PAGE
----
Management of ACL Injuries: Clinical Practice Guideline from the AAOS
Am Fam Physician. 2015 Aug 1;92(3):232-234.
Key Points for Practice
• The presence of a popping sensation in combination with swelling is a significant predictor of an ACL injury.
• Magnetic resonance imaging has a high sensitivity and specificity for confirming an ACL injury.
• If reconstructive surgery is indicated, it should be performed within the five months following injury.
• Early accelerated (19 weeks) and non-accelerated (32 weeks) rehabilitation programs may be beneficial after ACL reconstruction.
From the AFP Editors
Anterior cruciate ligament (ACL) injuries, which are usually related to sports, have an incidence of approximately 252,000 yearly, with women two to eight times more likely to have an ACL injury vs. men. Persons who experience ACL injuries have an increased risk of arthritis. The American Academy of Orthopaedic Surgeons (AAOS) has provided guidance in determining the best options for treating an ACL injury.
BASED ON STRONG EVIDENCE
Diagnosis. Because of their effectiveness in diagnosing ACL injuries, a history (e.g., mechanism of injury, presence of a popping sensation, locking, or catching; weight-bearing ability; ability to return to play; previous knee injuries; area of pain) should be obtained and musculoskeletal examination of the lower extremities (e.g., distal perfusion and tibial/peroneal nerve function; joint line tenderness or obvious step-off/deformity; effusion; varus and valgus laxity at 0 and 30 degrees of extension; anteroposterior and rotational laxity) should be performed. The presence of a popping sensation in combination with swelling is a significant predictor of an ACL injury, as are positive findings on the Lachman test.
Magnetic resonance imaging has a high sensitivity and specificity for confirming an ACL injury. It also can help determine if other conditions are present, such as a meniscal injury; however, the sensitivity and specificity for this use are lower.
Treatment. Physicians performing ACL reconstruction should use autograft or allograft tissue that is processed correctly. Studies have found that the clinical outcomes are similar between the two; however, how the allograft is prepared (e.g., procurement, processing, storage, implantation) may cause some differences.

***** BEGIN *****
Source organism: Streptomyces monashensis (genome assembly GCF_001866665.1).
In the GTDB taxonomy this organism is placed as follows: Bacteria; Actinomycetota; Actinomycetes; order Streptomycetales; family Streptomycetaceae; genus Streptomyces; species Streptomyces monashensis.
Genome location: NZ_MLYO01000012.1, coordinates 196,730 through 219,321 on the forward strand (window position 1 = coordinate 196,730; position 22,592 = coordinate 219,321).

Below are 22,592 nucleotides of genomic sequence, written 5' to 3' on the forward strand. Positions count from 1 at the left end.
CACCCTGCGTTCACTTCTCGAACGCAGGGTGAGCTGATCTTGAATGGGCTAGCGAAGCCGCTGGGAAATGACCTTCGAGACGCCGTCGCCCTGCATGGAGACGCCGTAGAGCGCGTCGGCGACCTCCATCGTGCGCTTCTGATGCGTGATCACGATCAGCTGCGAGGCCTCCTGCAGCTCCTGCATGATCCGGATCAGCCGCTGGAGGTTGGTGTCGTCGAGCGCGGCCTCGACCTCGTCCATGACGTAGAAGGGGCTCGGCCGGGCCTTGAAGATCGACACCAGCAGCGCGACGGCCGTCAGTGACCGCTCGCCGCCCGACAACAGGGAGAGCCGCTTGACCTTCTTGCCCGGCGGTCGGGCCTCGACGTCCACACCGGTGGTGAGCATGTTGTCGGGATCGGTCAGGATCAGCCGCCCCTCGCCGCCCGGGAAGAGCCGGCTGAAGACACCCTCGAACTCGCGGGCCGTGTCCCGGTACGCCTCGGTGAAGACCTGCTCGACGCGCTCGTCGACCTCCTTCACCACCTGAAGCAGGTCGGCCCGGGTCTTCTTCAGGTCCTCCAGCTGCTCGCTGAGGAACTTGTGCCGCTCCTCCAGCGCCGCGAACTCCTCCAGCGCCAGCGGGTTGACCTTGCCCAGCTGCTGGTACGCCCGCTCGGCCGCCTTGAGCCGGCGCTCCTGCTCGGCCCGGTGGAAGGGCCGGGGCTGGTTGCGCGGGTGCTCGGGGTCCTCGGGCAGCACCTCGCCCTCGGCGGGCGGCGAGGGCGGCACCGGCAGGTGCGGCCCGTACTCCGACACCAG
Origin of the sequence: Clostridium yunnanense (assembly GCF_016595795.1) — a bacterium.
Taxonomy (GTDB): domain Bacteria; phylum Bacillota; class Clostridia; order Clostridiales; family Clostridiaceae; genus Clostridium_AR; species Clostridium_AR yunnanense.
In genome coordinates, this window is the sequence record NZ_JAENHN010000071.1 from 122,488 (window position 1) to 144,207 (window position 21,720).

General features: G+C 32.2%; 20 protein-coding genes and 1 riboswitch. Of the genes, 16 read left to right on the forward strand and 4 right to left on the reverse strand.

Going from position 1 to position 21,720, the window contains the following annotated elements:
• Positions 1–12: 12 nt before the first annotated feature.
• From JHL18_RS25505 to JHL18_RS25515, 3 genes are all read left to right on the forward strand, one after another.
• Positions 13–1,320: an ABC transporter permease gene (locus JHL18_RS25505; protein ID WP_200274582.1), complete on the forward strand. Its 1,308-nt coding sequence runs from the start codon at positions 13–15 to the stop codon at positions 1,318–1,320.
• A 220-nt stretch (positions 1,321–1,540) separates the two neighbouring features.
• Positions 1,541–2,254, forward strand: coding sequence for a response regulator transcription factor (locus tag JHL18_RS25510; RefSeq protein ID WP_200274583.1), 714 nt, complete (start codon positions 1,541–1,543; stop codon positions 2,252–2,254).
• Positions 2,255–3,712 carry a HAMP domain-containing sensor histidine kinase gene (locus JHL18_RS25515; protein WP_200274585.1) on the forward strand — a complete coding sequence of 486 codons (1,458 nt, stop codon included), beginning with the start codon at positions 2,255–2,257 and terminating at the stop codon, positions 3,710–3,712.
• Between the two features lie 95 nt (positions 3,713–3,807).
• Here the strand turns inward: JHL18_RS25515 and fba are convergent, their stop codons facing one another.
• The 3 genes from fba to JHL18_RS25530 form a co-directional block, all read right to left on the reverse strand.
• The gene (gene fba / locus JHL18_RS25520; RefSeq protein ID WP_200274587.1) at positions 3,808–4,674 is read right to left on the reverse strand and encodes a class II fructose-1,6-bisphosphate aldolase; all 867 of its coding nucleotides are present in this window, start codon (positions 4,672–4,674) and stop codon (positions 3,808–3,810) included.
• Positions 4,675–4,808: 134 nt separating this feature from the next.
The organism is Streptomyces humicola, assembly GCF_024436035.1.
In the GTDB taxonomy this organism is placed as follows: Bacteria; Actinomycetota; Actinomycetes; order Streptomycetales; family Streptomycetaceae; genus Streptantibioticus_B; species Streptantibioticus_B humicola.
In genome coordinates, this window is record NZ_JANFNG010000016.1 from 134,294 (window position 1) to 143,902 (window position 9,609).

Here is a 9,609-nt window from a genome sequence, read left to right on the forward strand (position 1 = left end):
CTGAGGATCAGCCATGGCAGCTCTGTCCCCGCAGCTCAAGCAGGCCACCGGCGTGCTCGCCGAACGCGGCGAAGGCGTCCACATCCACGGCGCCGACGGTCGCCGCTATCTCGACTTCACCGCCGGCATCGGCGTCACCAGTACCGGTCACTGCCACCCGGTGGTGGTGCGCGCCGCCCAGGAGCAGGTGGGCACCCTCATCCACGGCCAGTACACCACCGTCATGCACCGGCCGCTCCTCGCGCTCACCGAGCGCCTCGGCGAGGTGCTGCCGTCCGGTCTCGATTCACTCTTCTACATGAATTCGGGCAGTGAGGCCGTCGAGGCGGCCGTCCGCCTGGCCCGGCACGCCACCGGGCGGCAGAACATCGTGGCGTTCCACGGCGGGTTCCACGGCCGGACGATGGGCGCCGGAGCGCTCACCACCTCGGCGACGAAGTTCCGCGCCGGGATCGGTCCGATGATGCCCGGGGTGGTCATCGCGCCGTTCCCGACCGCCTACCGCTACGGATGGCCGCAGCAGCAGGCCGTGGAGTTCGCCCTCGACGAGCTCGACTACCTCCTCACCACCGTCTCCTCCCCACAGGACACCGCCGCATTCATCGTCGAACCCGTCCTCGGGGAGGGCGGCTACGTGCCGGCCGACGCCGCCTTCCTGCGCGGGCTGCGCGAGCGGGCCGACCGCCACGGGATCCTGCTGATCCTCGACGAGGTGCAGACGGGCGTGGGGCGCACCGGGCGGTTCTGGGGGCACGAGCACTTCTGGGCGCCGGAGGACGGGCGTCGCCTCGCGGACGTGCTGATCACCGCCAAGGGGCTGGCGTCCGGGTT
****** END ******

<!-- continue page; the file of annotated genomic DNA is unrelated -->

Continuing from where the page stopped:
Physicians should use bone-patellar tendon-bone or hamstring-tendon autografts, and should use a single- or double-bundle approach when performing intra-articular ACL reconstruction. Results of stability testing, patient satisfaction, knee function scores, and rates of failure have been shown to be similar between these two types of grafts, and there is no statistically significant difference in outcomes, including postoperative pain and knee function scores, between the single- and double-bundle approaches. It should be noted that the rate of postoperative pain while kneeling has been shown to be greater in persons receiving the bone-patellar tendon-bone graft.
BASED ON MODERATE EVIDENCE
Prevention. Neuromuscular training programs may reduce or prevent ACL injuries, with several studies supporting this training; one analysis suggests 109 athletes would need to participate to prevent one injury.
Treatment. Surgery can be appropriate in persons with an ACL tear who are 18 to 35 years of age and active, because it has been shown to decrease pathologic laxity, instances of instability, and additional injuries. Reconstructive surgery should be performed in the five months following injury; this is to protect the articular cartilage and menisci. Performing reconstruction within three to five months vs. after three to five months has been shown to improve stability, allow a higher level of activity and greater function, and reduce meniscus tears.